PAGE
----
Book Review: In Other Words by Jhumpa Lahiri
19th February, 2016
In Other Words is Lahiri’s first non fiction book. Jhumpa pens down the story of her decision to master the Italian language after spending a life as the daughter of immigrant Indian parents in America which left her with no sense of belonging to either side. The book is written in Italian and translated into English by Ann Goldstein, editor at The NewYorker.
The book takes you on a journey with the writer as she talks about how she developed a fascination for Italian and the reasons for her decision to write in Italian rather than English when she is at the peak of her success. While many critics feel this to be a rash and unwise decision, Jhumpa puts forth her reasons for doing so in a convincing manner.
The chapters are short and make a fast read. The comparisons to her choice of Italian as a medium of expression compared with Ovid’s works is a delight to read. Her metamorphosis to write in Italian, though she will never be acknowledged as an Italian writer offers food for thought. The reader would love pacing through Jhumpa in the busy streets of Rome as she reminisces how much she yearned for such a life while in America and slowly trains herself in taming the language. The particular incident about how her husband who did not speak Italian well enough as her (who had spent twenty years learning the language) being often regarded as someone of Italian descent while her fluent Italian did not attract much attention as she did not ‘look Italian’ are beautifully expressed.
However, by the end of the book, I couldn’t help wishing she had emphasized on the thoughts she made a fleeting passage through and cut down (or edited out) the ones she kept talking about. I found the book repetitive in many chapters, like how stand-alone diary entries are written- the same thoughts represented in different ways (eg: how Bengali, her mother tongue is like an alienating mother and English was a more welcoming stepmother; or how she felt stretched apart between the two languages she knew earlier; or how she carried a dictionary and learnt new words (THIS IS WRITTEN SO MANY TIMES, in different constructions).
Though I do appreciate the fact that she has strode great lengths by mastering the lexical nuances of a new language to the point that her thoughts come to her effortlessly in Italian, I did find the repetitions a bit tedious. At certain points, it felt like a minor exercise to practice her Italian than masterful writing. This book is a huge achievement to the writer that is Jhumpa, for she has widened the reach of her pen, however for the reader, it does not seem to be at par with the finesse that was Jhumpa in her writings in English.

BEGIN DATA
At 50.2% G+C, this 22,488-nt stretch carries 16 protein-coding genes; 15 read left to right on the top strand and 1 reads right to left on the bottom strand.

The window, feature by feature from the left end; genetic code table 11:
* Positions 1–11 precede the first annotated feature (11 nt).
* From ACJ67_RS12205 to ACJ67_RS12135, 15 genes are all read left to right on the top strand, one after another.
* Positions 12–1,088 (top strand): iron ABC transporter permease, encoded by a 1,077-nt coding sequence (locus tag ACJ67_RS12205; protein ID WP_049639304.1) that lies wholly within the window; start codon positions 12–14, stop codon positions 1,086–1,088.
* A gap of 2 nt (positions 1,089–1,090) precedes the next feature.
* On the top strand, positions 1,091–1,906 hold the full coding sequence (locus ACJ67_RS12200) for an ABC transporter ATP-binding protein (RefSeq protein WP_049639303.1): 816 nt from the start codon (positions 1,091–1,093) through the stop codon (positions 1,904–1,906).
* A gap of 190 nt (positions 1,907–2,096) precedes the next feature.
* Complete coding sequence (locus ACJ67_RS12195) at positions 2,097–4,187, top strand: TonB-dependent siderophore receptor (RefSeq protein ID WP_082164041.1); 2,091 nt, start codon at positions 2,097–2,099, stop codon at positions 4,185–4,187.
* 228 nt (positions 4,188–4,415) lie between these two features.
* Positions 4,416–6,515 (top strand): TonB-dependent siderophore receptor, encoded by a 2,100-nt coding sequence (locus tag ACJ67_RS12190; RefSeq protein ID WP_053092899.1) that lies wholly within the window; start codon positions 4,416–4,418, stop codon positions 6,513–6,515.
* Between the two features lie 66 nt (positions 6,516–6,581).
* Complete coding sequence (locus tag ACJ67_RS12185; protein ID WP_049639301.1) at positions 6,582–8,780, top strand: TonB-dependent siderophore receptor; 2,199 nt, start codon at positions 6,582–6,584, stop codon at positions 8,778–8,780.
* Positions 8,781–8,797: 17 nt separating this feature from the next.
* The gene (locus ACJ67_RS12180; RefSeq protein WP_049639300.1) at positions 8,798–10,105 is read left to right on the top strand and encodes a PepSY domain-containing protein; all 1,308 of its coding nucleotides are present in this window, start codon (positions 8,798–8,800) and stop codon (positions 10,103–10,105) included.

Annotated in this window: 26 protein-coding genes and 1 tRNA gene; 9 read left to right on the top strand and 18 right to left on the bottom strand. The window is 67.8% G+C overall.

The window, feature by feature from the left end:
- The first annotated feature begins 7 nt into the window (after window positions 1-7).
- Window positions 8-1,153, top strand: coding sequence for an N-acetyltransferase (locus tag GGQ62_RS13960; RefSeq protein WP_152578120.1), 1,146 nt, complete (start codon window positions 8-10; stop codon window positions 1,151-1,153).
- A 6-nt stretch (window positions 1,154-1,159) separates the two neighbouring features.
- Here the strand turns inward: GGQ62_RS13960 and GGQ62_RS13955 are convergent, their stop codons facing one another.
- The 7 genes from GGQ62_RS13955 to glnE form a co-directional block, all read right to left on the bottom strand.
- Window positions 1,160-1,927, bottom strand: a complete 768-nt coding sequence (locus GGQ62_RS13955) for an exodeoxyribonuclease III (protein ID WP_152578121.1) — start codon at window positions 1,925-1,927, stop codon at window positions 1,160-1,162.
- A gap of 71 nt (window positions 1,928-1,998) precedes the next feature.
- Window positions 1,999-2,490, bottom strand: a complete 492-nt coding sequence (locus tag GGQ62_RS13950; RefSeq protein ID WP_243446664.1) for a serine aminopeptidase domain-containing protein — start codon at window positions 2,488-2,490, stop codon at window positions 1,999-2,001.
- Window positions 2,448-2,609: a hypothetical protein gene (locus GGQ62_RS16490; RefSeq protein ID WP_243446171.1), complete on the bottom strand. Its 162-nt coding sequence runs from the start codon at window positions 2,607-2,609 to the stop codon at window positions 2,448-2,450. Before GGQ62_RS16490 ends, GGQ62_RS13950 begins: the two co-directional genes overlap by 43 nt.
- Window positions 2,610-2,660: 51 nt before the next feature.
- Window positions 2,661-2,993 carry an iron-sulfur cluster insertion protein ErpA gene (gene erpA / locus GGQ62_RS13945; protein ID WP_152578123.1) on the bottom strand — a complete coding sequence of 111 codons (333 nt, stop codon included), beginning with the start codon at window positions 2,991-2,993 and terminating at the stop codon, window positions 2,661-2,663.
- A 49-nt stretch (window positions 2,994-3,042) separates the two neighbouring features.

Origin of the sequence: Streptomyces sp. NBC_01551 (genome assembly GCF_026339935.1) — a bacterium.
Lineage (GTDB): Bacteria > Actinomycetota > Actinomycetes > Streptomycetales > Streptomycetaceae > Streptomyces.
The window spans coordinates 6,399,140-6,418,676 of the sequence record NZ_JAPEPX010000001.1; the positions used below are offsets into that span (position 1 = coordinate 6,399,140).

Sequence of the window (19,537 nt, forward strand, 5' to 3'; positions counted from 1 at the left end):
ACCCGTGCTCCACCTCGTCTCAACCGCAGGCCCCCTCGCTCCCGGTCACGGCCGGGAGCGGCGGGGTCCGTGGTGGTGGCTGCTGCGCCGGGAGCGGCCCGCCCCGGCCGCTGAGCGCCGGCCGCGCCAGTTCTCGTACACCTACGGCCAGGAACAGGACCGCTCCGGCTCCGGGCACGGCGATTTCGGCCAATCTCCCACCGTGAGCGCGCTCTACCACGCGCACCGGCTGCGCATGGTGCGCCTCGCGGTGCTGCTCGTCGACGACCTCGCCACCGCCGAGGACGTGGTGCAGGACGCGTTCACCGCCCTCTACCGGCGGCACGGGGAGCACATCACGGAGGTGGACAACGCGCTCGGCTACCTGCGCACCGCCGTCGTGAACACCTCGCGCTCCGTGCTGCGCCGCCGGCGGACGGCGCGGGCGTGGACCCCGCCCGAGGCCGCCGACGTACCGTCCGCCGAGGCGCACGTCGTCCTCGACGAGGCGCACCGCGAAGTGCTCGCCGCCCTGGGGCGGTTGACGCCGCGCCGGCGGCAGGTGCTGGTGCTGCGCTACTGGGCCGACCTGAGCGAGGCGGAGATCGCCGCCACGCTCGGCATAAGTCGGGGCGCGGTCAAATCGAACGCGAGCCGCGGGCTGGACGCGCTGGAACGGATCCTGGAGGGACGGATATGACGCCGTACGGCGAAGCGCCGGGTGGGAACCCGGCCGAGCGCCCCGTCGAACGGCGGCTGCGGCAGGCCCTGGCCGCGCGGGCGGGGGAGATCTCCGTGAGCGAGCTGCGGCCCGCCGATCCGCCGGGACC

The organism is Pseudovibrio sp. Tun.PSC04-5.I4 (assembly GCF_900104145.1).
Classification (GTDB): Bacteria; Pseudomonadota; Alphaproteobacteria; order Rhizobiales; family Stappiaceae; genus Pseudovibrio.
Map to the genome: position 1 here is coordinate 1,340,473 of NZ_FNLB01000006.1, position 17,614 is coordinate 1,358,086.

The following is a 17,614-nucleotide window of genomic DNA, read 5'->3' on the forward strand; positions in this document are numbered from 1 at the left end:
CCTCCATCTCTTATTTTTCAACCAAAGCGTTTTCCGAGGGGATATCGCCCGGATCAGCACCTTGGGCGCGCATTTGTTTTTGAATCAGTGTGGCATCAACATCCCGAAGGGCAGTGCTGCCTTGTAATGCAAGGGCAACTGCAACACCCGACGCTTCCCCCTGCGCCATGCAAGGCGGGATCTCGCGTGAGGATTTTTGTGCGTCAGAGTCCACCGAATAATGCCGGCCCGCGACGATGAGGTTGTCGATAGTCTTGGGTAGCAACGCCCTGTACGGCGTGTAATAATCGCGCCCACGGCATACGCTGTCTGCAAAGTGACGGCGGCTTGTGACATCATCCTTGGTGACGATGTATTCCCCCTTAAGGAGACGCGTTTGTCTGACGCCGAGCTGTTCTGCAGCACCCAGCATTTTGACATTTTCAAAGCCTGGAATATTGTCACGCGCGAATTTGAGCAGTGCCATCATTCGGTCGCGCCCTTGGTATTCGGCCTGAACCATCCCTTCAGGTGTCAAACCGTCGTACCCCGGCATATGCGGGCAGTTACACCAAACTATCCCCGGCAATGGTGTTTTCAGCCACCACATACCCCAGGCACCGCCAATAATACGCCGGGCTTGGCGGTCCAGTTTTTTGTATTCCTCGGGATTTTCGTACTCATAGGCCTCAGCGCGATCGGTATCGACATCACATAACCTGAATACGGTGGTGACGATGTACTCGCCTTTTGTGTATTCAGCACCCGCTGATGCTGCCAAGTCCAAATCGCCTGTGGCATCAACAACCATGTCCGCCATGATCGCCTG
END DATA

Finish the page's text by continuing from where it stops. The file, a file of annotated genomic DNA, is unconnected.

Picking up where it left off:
In Other words is a book of discovery, of getting acquainted with another person within yourself by finding freedom in the strangeness of a new language. This would be a great book if you have been following Jhumpa Lahiri’s work for some time and would like to know about the changes she has incorporated in her life. The writer talks of how she paddled through the foreign waters of language and anonymity, and found liberation through love for Italian. Though this book is unsteady like a baby that has taken its first few steps, I hope to see more works of Jhumpa in Italian that showcase her masterful writing in the future.
Title : In Other Words
Author : Jhumpa Lahiri
Translated by : Ann Goldstein from Italian
Publisher : Hamish Hamilton
Published : 2016
Language : English
Pages : 224
Rating : 3/5
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About the Author
Nilanjana Sudeshna “Jhumpa” Lahiri an American author of Indian origin. Lahiri’s debut short story collection, Interpreter of Maladies, won the 2000 Pulitzer Prize for Fiction. Her first novel, The Namesake (2003), was adapted into the popular film of the same name. Lahiri is a member of the President’s Committee on the Arts and Humanities, appointed by U.S. President Barack Obama. Her book The Lowland, published in 2013, was a nominee for the Man Booker Prize and the National Book Award for Fiction. In Other Words is her first book published in Italian. Lahiri is currently a professor of creative writing at Princeton University.